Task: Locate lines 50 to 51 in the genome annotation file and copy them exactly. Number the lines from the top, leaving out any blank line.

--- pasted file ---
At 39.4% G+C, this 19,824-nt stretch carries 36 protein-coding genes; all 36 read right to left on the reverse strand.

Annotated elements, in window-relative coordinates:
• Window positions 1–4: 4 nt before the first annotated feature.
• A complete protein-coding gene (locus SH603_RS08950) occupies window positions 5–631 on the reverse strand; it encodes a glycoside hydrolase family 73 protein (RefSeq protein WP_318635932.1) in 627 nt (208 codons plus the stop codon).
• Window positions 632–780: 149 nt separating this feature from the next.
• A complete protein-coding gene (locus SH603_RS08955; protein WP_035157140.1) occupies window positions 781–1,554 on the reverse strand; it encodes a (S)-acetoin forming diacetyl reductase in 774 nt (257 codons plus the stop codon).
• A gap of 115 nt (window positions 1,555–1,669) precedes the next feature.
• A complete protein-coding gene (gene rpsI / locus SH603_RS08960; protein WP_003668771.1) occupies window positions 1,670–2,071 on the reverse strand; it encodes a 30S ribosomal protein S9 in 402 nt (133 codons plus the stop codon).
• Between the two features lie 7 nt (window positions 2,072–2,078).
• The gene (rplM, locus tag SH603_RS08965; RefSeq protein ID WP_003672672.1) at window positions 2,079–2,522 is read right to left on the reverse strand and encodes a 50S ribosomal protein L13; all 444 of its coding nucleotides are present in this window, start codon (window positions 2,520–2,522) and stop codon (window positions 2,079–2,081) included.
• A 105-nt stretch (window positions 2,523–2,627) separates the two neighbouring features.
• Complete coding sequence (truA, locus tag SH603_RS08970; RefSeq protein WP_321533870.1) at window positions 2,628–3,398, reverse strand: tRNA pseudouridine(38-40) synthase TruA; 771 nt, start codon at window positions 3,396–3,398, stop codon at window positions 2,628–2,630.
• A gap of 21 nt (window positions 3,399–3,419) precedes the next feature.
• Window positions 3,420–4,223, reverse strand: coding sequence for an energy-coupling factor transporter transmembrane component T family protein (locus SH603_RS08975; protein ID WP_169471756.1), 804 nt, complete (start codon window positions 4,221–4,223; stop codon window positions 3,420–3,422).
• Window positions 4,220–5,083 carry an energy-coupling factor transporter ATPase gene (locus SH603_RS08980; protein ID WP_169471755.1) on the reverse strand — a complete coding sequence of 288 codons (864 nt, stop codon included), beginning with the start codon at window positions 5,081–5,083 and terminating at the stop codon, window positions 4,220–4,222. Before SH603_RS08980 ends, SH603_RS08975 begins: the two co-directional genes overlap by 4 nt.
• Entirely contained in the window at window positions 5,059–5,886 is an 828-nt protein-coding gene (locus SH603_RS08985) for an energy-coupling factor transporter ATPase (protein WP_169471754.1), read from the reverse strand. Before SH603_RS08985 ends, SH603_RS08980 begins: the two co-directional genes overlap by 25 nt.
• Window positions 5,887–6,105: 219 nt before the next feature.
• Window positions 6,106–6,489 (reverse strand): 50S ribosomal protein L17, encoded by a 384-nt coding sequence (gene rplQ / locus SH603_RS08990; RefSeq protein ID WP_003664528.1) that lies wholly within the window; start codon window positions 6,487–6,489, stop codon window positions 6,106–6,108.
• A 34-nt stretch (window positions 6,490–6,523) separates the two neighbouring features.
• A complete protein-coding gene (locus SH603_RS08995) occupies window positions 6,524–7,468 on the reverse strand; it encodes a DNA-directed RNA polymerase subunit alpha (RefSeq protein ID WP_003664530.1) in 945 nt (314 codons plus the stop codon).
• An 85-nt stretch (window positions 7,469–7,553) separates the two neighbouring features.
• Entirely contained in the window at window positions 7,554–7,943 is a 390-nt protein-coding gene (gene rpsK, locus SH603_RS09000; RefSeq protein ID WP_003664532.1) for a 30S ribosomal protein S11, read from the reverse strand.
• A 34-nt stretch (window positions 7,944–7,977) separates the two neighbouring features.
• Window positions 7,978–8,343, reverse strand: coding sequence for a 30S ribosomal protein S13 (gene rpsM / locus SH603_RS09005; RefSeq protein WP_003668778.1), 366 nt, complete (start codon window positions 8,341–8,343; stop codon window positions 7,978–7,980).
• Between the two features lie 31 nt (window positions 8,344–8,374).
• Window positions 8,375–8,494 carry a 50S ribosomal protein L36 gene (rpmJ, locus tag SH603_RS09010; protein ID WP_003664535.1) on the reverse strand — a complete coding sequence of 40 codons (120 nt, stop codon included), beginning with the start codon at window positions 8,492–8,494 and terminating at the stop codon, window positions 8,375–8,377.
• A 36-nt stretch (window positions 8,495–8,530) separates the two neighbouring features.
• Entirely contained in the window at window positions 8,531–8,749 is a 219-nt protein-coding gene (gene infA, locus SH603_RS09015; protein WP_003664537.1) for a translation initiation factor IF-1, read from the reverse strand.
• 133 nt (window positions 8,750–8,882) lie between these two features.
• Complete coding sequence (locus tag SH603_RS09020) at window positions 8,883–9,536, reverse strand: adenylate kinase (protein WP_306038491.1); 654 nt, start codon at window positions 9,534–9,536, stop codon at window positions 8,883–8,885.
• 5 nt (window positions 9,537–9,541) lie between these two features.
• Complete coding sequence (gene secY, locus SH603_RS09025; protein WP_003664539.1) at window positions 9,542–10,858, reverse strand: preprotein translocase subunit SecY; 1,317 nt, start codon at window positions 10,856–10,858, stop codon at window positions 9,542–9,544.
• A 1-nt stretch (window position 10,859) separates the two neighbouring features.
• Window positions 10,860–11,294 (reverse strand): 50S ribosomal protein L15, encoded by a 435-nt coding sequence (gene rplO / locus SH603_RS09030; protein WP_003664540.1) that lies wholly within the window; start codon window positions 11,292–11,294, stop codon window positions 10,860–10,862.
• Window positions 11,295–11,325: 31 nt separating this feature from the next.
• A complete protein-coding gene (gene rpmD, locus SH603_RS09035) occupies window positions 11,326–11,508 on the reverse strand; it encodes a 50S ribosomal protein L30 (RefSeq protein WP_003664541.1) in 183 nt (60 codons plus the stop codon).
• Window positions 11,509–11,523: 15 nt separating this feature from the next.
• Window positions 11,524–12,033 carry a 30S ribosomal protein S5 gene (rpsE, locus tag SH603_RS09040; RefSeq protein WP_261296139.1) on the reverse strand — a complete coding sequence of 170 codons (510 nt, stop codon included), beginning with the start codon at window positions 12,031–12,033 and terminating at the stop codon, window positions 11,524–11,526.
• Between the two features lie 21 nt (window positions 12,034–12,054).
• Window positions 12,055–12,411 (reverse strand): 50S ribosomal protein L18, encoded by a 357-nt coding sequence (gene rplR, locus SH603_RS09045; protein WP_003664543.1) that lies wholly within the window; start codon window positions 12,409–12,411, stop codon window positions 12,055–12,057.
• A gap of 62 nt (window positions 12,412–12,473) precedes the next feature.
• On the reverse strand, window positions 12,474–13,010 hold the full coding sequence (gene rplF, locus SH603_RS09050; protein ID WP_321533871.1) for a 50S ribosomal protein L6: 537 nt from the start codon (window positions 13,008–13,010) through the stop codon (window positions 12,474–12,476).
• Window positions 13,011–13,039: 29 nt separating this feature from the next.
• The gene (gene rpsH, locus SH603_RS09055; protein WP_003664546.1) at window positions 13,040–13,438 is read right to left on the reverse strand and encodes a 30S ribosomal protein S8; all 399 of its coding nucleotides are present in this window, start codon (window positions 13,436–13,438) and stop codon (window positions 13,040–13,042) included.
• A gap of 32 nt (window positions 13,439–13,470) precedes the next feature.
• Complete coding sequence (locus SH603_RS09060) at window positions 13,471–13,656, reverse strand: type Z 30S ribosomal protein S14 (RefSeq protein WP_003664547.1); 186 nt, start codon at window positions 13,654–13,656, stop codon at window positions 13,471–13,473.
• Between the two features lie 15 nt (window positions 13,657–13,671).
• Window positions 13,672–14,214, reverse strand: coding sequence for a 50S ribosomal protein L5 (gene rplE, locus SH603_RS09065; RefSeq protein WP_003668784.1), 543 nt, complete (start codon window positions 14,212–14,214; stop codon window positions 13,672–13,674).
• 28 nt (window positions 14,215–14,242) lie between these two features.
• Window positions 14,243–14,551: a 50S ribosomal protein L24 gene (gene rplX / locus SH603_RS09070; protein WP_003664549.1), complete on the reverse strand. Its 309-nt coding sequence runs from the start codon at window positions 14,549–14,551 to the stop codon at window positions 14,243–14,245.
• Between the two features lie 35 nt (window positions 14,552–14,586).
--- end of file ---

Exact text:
• Window positions 14,243–14,551: a 50S ribosomal protein L24 gene (gene rplX / locus SH603_RS09070; protein WP_003664549.1), complete on the reverse strand. Its 309-nt coding sequence runs from the start codon at window positions 14,549–14,551 to the stop codon at window positions 14,243–14,245.
• Between the two features lie 35 nt (window positions 14,552–14,586).